(Hong Kong) 22-year-old Aisha Khurram spent her first night under the Taliban without sleeping. Between the sound of bullets and planes evacuating foreigners, she is unwilling to forget that day that “broke our souls and our minds”.
Posted on 8/16/2021 8:54 AM
Jerome TAYLOR Agence France-Presse
“To see everything collapse instantly was the end of the world for the whole nation,” the Afghan student told AFP on Monday morning, a few hours after the Taliban marched into Kabul.
Ms. Khurram, who has represented Afghan youth at the United Nations, is expected to graduate from Kabul University in the coming months.
But on Sunday morning she and her comrades could not enter the campus and their future is now more than uncertain.
The world and the Afghan leadership have abandoned Afghan youth in the most cruel ways.
Aisha Khurram, student
“It’s a nightmare for women who have graduated, who envisioned a better future for themselves and future generations.”
When they ruled this country between 1996 and 2001, the Taliban enforced their ultra-rigorous version of Islamic law.
Women could neither work nor study.
Wearing the burqa was compulsory in public and they were only allowed to leave their homes in the company of a “mahram”, a male companion of their family.
Flogging and executions, including stoning for adultery, were carried out in town squares and stadiums.
However, the departure of the Taliban has not improved the lives of all Afghan women, especially in rural areas.
The Taliban have repeatedly stated that when they come back to power in Afghanistan they will respect human rights, especially those of women, but in line with “Islamic values”.
Afghan women find it difficult to believe these promises, especially after two decades of studying, holding positions of responsibility, particularly in politics, journalism and even in the judiciary and security forces.
Over the past 24 hours, well-known women in Kabul have used social media to show their sadness that their country and their entire lives have fallen into the hands of the Taliban again.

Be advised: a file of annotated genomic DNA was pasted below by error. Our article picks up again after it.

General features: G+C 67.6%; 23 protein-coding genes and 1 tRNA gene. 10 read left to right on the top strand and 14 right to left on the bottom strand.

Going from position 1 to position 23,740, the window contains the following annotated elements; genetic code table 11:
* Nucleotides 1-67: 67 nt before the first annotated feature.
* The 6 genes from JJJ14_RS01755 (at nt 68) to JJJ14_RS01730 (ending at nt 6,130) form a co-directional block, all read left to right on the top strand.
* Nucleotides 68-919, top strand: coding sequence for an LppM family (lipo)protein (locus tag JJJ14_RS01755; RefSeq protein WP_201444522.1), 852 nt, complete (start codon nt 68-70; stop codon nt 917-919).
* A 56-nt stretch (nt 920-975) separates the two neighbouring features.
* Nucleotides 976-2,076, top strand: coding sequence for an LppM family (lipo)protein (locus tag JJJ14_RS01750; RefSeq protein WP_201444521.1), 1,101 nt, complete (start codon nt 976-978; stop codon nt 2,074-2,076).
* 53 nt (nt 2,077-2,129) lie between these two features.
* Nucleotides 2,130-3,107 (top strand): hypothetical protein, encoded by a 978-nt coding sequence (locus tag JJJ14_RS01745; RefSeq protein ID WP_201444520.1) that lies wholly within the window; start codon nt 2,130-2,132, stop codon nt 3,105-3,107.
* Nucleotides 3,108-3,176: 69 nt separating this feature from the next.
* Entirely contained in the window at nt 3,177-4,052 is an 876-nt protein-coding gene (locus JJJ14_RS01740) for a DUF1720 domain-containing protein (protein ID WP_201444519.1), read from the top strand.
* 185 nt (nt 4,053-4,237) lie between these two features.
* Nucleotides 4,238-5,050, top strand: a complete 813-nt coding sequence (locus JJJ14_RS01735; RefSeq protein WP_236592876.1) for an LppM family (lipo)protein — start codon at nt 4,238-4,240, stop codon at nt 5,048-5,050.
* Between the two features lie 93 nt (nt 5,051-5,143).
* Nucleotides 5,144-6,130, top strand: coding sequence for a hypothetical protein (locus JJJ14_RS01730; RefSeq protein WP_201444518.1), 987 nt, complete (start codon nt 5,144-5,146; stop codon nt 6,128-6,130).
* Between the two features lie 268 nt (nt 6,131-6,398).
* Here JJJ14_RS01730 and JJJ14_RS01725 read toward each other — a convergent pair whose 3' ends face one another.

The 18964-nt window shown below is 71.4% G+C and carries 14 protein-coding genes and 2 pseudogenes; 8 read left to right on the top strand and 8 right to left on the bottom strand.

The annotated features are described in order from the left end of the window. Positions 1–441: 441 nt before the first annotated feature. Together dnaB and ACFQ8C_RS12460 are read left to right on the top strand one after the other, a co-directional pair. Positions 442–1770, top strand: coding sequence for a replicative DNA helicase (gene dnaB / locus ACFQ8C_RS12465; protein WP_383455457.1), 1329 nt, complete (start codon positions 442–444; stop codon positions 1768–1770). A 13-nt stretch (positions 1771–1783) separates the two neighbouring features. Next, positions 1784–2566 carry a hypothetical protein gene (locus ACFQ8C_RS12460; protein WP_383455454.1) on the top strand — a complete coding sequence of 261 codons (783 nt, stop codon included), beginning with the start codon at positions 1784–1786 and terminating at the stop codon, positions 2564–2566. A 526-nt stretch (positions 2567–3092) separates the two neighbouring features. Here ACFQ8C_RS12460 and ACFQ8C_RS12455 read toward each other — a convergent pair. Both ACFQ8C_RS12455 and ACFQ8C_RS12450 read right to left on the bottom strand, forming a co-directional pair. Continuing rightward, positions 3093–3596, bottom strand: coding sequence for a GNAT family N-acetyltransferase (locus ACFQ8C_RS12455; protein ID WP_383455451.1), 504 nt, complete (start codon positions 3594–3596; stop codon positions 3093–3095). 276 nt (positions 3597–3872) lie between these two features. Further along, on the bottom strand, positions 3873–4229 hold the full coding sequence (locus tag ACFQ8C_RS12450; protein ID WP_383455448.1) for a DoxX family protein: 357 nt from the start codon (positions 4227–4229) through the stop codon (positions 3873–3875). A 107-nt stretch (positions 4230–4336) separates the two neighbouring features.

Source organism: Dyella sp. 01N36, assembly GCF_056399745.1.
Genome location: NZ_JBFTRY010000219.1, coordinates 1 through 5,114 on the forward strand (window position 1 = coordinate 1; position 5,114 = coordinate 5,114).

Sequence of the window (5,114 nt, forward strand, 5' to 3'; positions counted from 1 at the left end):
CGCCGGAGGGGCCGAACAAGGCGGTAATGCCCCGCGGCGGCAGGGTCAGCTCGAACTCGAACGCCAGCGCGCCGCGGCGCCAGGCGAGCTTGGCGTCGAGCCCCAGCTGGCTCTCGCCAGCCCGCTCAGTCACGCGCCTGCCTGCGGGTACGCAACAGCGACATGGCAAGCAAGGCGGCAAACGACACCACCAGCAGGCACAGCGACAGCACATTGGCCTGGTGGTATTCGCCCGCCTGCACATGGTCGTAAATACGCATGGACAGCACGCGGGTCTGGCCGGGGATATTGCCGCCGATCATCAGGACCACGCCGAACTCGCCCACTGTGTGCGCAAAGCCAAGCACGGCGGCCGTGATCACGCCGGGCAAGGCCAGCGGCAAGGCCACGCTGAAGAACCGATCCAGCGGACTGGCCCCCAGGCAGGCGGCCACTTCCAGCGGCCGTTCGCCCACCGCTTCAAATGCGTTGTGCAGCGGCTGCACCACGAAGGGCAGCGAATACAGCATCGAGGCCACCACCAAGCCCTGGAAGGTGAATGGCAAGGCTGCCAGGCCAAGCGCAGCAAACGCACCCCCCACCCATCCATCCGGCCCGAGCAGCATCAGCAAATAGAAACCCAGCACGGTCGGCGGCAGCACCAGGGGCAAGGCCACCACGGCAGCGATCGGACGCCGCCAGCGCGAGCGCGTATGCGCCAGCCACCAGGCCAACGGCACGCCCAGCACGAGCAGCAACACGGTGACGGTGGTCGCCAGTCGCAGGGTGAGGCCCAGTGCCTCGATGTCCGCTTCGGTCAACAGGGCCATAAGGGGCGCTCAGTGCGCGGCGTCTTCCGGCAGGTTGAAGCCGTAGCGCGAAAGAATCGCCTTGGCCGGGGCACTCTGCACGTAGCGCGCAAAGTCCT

“I started my day with a horrified look at the empty streets of Kabul [pour] the people, ”writes Fawzia Koofi, a human rights activist and former deputy president of the Afghan parliament. “History repeats itself so quickly”.
“Fear stays inside you like a black bird,” adds Muska Dastageer, a lecturer at the American University of Afghanistan, which was inaugurated five years after the Taliban left. “He opens his wings and you can no longer breathe.”
Rada Akbar, a 33-year-old woman, had a Twitter account filled with “broken-hearted” emoticons on Monday.
“My beloved Afghanistan has collapsed before my eyes,” she wrote in a statement.
In another tweet, a photo that went viral shows a man painting over a photo of a smiling bride on display in a shop window.
For them, this man’s gesture shows that it is now necessary to “delete women from public space” because the Taliban do not tolerate the reproduction of images of women.
The painter and photographer is known for her self-portraits, which represent her declaration of independence and the claim to her heritage for Afghan women.
” Invisible “
That year she was forced to organize her exhibition paying tribute to prominent Afghan women online after receiving threats.
His fear was palpable on Monday morning.
“I want to become invisible and hide from the world,” she wrote in her latest tweet.
United Nations Secretary-General Antonio Guterres said Saturday he was “appalled” to “see the hard-won rights of Afghan girls and women being stolen from them.”
Sahraa Karimi, one of the most famous Afghan directors, said she had no plans to leave Afghanistan.
“I will not give up my country until the end,” she said in a video posted on Twitter, wiping her tears away.
“Perhaps many will think this is madness. But madness is what those who abused our homeland did […]. Stupidity is what the world has shown by turning its back on us ”.